Bernd Holznagel, Raymund Werle
May 14, 2016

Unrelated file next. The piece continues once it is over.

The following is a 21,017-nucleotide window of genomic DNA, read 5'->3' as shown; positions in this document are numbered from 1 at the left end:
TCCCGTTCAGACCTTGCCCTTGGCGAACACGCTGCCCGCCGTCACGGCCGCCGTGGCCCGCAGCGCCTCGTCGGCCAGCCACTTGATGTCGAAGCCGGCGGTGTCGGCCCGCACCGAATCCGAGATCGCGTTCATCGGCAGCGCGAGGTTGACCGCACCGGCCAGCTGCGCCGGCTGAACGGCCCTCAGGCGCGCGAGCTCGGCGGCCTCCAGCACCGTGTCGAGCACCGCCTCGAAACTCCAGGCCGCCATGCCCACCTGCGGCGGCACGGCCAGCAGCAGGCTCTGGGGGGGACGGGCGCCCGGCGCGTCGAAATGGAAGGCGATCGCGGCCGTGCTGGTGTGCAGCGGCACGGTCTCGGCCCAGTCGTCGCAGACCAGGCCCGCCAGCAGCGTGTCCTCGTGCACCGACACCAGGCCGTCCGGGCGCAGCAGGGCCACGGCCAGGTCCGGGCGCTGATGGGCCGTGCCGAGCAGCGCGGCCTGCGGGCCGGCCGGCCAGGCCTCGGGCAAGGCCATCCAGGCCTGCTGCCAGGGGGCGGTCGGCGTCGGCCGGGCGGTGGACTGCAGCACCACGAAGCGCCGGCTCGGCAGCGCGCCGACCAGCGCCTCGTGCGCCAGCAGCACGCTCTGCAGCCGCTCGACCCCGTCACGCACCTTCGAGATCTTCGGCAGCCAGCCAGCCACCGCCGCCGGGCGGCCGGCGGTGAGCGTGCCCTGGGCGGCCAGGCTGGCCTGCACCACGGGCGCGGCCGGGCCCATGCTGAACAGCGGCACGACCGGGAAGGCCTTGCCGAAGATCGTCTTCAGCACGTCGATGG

Global communication networks, in particular the Internet, challenge the traditional systems and procedures of regulation, which are national or regional but not global It is evident that solely market processes will not assert the guidance and control needed to escort the growth of the network and its use for service provision and electronic transactions. Introducing the conceptual distinction of coordination and regulation we identify areas in which government intervention is unnecessary and where it is indispensable. Then, examining different areas and strategies of regulation we highlight crucial problems and regulators’ responses concerning electronic commerce and the protection of third parties. This helps identify trends and specify areas of regulation with and without governments involved It shows that global communications is governed by a patchwork of few uniform international legal rules, sparingly harmonized national regulations at the regional level, a number of laws framing schemes of self-regulation complemented by unregulated self-regulation and last but not least a growing number of legal interface solutions. They mediate between conflicting regulatory systems without affecting their autonomy.